This worth is not dependent any any functional characteristic that the person may or may not possess.

This is false, since they all possess the functional characteristic of “being a person”.

Which worldview do you subscribe to?

I subscribe to the worldview that says that the concept of “worldviews” is utter bullshit.

So, saying that we should just all come together and let everyone do as they please is silly.

Since I haven’t said that everyone should just do as they please, I don’t care.

From what I gather from your writing, you hold that the individual should make autonomous decisions. I disagree with this.

So you think individuals *shouldn’t* make autonomous decisions?

You see it as a person making an autonomous decision to exercise their right to not be killed, but I see it as someone being limited to not killing others.

No. I see it as a person defending their autonomy, or defending the autonomy of somebody else. Presumably you think it is justified to kill somebody who is trying to kill you, and this is identical.

If a person views it as in their best interest to kill another human to increase their well being, and the other other human views it in their best interest to not be killed to increase their well being, how does this get resolved without resorting to a power struggle?

It might not get resolved without resorting to a power struggle; but since all human relations involve power, that doesn’t really tell us much, and the real question is which side of the struggle we come down on. You and Rhology, for example, side with the most powerful in the form of the government.

Paul C said...

God established the gov't to carry out societal justice and govern; He didn't assign ME.

Yes, I get that, but my question is: what changes about you when you join the government that suddenly grants you authority? Also, is there no difference between the dictator who seizes control of a country in a coup, the local politician who wins a minor election and the village elder in a rural area?

Yes, it would seem so. It's unsavory for me to think about that, but it's the way it is.

a. All governments are established by God’s provision.
b. Some governments go on to carry out genocide.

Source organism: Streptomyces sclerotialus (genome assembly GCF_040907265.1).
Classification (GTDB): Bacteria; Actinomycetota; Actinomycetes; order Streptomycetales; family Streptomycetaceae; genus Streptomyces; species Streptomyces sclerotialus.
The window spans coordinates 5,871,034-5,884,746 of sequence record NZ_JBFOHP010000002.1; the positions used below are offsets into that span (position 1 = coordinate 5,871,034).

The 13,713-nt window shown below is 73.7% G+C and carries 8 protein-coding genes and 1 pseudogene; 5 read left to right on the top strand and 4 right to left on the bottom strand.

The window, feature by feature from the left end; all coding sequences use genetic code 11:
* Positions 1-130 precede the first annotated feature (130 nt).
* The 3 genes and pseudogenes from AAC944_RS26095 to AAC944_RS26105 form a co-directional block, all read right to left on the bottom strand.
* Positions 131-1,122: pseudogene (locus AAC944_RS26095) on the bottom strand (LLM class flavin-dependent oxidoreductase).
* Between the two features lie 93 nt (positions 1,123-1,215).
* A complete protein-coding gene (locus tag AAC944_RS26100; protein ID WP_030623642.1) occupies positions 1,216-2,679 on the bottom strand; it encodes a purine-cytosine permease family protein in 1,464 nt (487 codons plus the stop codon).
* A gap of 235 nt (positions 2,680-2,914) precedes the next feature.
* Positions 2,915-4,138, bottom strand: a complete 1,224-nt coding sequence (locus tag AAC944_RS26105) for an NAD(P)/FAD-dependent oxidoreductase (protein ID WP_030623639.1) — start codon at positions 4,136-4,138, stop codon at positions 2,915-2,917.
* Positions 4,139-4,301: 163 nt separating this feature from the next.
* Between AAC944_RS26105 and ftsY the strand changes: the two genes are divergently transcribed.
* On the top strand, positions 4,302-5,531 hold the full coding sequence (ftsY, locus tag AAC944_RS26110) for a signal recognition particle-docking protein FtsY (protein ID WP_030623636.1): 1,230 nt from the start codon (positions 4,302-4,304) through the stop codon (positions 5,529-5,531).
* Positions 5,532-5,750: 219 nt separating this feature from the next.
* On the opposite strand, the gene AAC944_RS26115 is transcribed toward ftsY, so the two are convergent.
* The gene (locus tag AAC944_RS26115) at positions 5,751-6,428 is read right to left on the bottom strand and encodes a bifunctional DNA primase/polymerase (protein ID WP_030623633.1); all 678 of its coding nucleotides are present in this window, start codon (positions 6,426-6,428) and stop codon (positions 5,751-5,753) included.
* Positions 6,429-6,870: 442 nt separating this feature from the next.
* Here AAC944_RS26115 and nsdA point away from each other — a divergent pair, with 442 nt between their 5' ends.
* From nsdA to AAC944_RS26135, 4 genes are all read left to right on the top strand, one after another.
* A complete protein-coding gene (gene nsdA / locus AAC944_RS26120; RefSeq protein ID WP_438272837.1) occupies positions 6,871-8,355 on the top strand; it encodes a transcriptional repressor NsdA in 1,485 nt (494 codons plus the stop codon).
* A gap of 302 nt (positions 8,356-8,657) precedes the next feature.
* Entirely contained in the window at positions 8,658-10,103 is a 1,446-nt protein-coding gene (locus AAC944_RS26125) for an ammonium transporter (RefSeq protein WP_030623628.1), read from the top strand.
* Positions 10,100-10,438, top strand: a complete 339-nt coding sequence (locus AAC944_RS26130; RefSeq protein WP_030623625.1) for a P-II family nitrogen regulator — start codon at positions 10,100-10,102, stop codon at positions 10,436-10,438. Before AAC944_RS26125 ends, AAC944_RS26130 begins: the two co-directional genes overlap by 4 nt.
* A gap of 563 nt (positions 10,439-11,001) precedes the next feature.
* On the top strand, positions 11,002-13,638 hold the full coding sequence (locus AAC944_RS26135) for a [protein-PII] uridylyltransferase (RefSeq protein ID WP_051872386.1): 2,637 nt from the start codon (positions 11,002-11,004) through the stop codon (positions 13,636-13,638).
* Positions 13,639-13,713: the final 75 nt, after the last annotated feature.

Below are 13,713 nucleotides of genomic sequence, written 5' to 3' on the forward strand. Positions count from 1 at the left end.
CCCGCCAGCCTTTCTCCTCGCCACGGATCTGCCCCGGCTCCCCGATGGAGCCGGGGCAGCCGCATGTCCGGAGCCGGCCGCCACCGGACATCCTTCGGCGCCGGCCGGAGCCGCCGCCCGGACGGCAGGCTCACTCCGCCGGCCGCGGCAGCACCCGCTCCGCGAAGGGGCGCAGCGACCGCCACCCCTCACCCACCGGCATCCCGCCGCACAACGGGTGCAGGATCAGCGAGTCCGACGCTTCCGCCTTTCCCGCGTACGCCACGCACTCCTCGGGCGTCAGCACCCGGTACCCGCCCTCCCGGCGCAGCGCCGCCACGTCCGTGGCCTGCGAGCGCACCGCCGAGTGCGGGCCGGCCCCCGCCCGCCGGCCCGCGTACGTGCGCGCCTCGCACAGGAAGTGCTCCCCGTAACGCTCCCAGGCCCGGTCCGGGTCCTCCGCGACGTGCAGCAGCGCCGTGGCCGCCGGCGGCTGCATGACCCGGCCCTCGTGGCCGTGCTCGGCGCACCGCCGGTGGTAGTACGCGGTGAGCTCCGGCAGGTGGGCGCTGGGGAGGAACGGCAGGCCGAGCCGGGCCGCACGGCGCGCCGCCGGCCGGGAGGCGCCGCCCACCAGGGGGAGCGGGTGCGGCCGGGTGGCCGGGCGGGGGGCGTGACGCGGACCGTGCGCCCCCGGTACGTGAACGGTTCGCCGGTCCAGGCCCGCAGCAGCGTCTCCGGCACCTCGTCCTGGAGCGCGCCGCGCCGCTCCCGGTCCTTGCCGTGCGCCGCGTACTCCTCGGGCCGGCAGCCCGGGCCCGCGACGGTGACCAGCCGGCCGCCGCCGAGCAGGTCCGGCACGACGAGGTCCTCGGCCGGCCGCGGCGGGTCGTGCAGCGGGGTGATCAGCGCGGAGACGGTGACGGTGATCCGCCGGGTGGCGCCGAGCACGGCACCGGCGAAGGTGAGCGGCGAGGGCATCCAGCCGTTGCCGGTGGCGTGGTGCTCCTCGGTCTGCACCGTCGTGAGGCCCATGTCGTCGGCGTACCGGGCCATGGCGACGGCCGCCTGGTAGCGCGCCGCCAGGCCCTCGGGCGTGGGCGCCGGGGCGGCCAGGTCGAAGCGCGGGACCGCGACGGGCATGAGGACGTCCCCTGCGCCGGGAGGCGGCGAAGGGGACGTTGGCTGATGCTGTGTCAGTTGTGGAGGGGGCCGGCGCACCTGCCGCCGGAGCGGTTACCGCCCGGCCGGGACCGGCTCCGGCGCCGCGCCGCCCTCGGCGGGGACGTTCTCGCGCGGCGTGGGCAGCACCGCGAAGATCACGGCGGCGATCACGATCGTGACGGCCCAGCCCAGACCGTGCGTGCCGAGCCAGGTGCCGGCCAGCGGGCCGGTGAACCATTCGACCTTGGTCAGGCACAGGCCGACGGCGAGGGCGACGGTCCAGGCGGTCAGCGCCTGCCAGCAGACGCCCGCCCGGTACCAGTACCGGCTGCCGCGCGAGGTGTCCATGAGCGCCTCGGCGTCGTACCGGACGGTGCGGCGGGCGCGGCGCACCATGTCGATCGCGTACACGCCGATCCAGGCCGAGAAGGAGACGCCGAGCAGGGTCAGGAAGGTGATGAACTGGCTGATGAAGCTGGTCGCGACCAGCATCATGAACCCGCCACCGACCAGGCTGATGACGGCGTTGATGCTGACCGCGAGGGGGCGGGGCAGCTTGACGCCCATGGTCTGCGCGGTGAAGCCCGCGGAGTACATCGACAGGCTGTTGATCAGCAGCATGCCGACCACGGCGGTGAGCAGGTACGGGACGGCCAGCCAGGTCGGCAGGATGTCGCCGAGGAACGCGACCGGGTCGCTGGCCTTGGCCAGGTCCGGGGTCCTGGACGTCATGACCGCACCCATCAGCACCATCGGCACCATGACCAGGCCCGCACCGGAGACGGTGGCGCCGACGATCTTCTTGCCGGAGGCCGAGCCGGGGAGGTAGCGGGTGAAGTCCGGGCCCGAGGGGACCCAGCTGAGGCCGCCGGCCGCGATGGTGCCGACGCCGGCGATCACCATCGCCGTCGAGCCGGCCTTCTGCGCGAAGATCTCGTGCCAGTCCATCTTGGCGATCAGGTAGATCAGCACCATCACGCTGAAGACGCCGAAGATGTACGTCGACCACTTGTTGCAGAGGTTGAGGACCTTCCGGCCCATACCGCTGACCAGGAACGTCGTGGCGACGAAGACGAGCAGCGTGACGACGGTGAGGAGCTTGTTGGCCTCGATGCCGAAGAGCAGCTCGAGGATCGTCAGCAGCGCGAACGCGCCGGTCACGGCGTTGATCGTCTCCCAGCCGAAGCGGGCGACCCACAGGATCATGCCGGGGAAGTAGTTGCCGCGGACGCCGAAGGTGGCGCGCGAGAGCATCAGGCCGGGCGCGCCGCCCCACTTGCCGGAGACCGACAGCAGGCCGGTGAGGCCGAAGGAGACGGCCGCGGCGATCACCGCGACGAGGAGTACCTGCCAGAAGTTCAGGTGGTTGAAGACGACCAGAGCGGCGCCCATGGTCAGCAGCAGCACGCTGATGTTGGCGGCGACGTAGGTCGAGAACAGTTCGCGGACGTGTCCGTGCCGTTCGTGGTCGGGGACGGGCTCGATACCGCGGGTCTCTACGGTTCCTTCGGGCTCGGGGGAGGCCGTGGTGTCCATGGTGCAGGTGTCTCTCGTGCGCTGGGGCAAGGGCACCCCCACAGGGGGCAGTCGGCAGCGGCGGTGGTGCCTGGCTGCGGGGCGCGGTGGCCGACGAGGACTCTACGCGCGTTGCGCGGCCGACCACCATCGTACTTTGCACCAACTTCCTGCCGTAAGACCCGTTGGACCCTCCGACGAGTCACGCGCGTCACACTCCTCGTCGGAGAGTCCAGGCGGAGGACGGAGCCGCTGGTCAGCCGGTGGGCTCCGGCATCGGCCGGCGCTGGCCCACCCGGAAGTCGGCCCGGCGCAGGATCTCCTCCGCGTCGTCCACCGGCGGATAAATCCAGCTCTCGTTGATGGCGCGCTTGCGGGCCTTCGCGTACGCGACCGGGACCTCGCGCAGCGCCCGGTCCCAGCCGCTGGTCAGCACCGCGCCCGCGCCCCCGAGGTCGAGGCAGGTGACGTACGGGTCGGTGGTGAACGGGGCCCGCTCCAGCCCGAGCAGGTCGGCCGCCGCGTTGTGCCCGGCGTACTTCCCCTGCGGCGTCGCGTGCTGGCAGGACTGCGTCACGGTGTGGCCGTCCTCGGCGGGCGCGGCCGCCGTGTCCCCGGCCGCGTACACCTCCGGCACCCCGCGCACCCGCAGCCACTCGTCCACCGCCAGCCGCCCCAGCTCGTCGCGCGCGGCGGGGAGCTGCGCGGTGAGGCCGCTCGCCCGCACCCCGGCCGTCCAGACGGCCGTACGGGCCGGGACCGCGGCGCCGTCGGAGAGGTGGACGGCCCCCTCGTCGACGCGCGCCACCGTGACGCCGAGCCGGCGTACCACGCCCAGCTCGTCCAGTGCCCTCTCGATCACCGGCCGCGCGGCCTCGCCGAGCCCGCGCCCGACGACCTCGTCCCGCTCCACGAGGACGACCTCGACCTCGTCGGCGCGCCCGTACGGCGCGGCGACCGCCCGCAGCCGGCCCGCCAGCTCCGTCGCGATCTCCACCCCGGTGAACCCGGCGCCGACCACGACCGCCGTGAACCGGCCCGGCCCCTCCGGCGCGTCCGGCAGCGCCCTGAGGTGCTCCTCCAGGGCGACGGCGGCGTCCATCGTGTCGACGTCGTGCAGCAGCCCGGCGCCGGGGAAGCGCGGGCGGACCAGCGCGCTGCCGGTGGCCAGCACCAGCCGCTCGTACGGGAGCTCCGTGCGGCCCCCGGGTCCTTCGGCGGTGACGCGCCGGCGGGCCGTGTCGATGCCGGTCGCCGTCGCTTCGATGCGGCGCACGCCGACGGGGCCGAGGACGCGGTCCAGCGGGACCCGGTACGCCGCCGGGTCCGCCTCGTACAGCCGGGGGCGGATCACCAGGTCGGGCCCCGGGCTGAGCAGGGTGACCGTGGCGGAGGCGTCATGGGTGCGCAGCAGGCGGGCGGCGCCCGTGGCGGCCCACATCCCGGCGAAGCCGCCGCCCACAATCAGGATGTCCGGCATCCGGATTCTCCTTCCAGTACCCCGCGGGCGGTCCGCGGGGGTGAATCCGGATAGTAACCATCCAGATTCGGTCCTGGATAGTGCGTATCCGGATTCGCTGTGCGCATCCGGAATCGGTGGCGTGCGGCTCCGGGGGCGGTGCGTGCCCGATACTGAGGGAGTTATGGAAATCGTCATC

c. Therefore genocide is carried out by God’s provision.

If the state demanded, for example, that my church pay taxes like a business, we would be obliged to obey. If the state demanded, however, that we kill the babies in our nursery, however, we'd be obliged to refuse.

a. You pay taxes to the state.
b. The state uses your taxes to kill babies.
c. Therefore you pay for babies to be killed.

I have a choice, legally speaking, either to murder or not to murder my baby. I am exercising that choice. I am not obligated biblically to impose the death penalty based on my own authority on someone else who is a capital criminal, biblically speaking.

Indeed. However you seem to be arguing that not only do you have no obligation to impose the death penalty but that you also have no obligation to prevent anybody else from killing somebody.

The same questions to you as to PChem: you’re in a room where a man is about to kill his five-year-old son, in a state where infanticide is legal. Do you stop him?

Paul C said...

How do you know that statement is true? Why did you arbitrarily choose maximisation of autonomy over minimisation?

I’m expressing a preference, so “truth” is irrelevant. I already gave you three reasons why I chose it.

B/c you appealed to your experience and then drew a universal from it.

No. I said that my experience confirmed what I’d concluded from my nature and my reasoning.

You have no idea what other factors could possibly be in play... [some] might easily and crushingly overturn what you think your experience has been.

I agree that new evidence may cause me to revise my conclusions, but until that evidence comes to light I fail to see how that affects the validity of those conclusions.

Just b/c you indicated such doesn't mean it isn't worthless.

The fact that I acknowledged the issue *before you raised it* should give you a clue that I have factored it into my thinking.

You don't really believe [“It’s up to the individual to define what “well-being” means to them.”]

Yes, I really do.

What if I define "well-being" as "infringing to the maximum on the maximum amount of people's autonomy as often as possible every day"?

As I have said, my aim is to maximize autonomy rather than well-being. Since you are seeking to infringe on other people’s autonomy, I cannot accept your actions regardless of whether they are maximizing your well-being or not.

Actually, you have - you've assumed w/o evidence that it's strongly tied to their autonomy.

Previously you accused me of a fallacy of induction - induction being famously based on evidence. Now you’re accusing me of not having evidence. Could you make up your mind which argument you’re making and let me know, so I can answer it?

Again, assuming w/o evidence that it's best to allow ppl to pursue 'well-being' themselves rather than expecting that well-being might come thru some other means.

This is more interesting. What “other means” do you have in mind?

Kant's cat imper has the same flaw as your idea does - it doesn't go far enough in answering the "Why"?s.

Maybe it doesn’t go far enough in answering the “why” for you, but I don’t care about your satisfaction, only your autonomy.

So, why SHOULD anyone else agree with your senses of morality?